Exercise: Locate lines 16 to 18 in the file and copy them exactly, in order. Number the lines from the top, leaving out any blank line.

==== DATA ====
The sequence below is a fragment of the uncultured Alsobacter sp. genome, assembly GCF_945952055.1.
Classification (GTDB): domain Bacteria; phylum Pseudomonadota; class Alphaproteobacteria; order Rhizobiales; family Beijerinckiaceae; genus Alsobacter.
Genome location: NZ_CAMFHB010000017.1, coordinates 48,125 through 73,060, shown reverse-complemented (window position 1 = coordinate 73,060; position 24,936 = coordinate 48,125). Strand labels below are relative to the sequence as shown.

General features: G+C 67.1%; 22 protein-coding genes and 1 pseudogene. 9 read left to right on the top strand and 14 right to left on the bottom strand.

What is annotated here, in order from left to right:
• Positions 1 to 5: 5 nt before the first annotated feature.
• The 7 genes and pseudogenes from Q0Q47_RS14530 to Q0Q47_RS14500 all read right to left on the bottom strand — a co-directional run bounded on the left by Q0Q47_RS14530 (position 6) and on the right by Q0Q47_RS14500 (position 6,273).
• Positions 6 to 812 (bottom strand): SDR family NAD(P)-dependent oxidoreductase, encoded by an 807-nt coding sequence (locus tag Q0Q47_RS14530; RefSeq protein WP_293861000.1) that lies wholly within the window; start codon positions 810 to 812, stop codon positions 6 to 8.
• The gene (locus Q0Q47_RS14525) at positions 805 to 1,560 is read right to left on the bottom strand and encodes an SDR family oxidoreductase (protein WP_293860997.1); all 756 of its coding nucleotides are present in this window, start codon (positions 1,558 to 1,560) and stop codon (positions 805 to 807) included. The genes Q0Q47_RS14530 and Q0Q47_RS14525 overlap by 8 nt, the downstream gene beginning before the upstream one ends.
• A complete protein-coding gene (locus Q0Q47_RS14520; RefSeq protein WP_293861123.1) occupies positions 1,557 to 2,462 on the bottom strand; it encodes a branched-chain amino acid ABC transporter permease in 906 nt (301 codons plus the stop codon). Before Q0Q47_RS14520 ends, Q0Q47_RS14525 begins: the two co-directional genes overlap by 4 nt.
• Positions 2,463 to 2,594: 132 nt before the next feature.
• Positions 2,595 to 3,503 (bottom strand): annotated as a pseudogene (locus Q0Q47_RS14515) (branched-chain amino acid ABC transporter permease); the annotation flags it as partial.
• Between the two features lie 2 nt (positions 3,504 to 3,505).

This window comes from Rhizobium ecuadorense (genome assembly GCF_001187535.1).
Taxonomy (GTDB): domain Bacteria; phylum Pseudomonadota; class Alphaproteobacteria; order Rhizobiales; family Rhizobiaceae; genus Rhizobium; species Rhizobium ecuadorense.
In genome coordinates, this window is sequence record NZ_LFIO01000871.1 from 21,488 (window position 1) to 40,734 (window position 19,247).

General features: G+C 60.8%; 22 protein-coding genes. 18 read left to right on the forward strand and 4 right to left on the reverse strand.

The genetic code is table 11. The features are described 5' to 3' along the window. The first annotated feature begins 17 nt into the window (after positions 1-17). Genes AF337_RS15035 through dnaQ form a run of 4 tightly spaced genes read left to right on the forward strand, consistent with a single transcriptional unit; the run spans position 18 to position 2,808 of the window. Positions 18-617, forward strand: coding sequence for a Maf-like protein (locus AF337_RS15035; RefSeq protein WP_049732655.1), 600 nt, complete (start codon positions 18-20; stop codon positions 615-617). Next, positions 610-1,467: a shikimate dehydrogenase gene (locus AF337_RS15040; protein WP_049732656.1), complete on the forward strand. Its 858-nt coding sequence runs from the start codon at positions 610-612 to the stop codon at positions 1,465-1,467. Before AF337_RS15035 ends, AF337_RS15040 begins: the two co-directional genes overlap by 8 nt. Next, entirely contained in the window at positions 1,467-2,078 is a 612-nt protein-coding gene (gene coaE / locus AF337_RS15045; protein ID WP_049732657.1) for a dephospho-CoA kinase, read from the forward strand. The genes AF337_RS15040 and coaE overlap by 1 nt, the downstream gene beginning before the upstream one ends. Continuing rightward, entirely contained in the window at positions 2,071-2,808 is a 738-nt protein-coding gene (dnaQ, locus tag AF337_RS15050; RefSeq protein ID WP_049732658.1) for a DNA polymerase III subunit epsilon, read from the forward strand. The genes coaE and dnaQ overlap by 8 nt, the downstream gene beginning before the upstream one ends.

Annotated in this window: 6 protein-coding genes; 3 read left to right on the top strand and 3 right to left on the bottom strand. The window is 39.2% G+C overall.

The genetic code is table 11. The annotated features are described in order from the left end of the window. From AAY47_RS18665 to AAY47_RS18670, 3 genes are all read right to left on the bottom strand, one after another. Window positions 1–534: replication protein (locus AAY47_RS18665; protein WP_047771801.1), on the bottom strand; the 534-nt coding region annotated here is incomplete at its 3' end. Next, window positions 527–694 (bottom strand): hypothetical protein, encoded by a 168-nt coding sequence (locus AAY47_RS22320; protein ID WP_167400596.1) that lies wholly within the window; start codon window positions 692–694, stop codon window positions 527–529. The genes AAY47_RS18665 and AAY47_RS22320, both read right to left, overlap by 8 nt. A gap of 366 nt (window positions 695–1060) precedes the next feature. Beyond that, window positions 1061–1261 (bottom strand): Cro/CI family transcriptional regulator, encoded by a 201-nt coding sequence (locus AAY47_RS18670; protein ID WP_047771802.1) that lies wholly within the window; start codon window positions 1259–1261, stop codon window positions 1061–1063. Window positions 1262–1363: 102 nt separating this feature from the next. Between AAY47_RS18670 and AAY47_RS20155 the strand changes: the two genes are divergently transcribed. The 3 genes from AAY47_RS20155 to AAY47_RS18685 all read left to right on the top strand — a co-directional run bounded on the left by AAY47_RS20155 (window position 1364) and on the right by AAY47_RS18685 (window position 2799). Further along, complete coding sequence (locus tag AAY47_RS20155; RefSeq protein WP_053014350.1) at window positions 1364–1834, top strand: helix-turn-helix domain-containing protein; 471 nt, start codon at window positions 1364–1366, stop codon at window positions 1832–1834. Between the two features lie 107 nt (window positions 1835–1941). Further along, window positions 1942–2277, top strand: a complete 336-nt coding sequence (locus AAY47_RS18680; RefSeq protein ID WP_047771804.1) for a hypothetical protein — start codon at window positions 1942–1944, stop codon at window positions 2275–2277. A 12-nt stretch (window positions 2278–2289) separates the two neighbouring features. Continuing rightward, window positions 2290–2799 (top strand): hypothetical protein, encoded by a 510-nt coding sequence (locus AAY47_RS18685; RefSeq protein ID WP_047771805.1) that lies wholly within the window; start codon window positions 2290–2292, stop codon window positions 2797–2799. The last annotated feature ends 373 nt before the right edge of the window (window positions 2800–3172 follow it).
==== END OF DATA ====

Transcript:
In genome coordinates, this window is sequence record NZ_LFIO01000871.1 from 21,488 (window position 1) to 40,734 (window position 19,247).

General features: G+C 60.8%; 22 protein-coding genes. 18 read left to right on the forward strand and 4 right to left on the reverse strand.

The genetic code is table 11. The features are described 5' to 3' along the window. The first annotated feature begins 17 nt into the window (after positions 1-17). Genes AF337_RS15035 through dnaQ form a run of 4 tightly spaced genes read left to right on the forward strand, consistent with a single transcriptional unit; the run spans position 18 to position 2,808 of the window. Positions 18-617, forward strand: coding sequence for a Maf-like protein (locus AF337_RS15035; RefSeq protein WP_049732655.1), 600 nt, complete (start codon positions 18-20; stop codon positions 615-617). Next, positions 610-1,467: a shikimate dehydrogenase gene (locus AF337_RS15040; protein WP_049732656.1), complete on the forward strand. Its 858-nt coding sequence runs from the start codon at positions 610-612 to the stop codon at positions 1,465-1,467. Before AF337_RS15035 ends, AF337_RS15040 begins: the two co-directional genes overlap by 8 nt. Next, entirely contained in the window at positions 1,467-2,078 is a 612-nt protein-coding gene (gene coaE / locus AF337_RS15045; protein ID WP_049732657.1) for a dephospho-CoA kinase, read from the forward strand. The genes AF337_RS15040 and coaE overlap by 1 nt, the downstream gene beginning before the upstream one ends. Continuing rightward, entirely contained in the window at positions 2,071-2,808 is a 738-nt protein-coding gene (dnaQ, locus tag AF337_RS15050; RefSeq protein ID WP_049732658.1) for a DNA polymerase III subunit epsilon, read from the forward strand. The genes coaE and dnaQ overlap by 8 nt, the downstream gene beginning before the upstream one ends.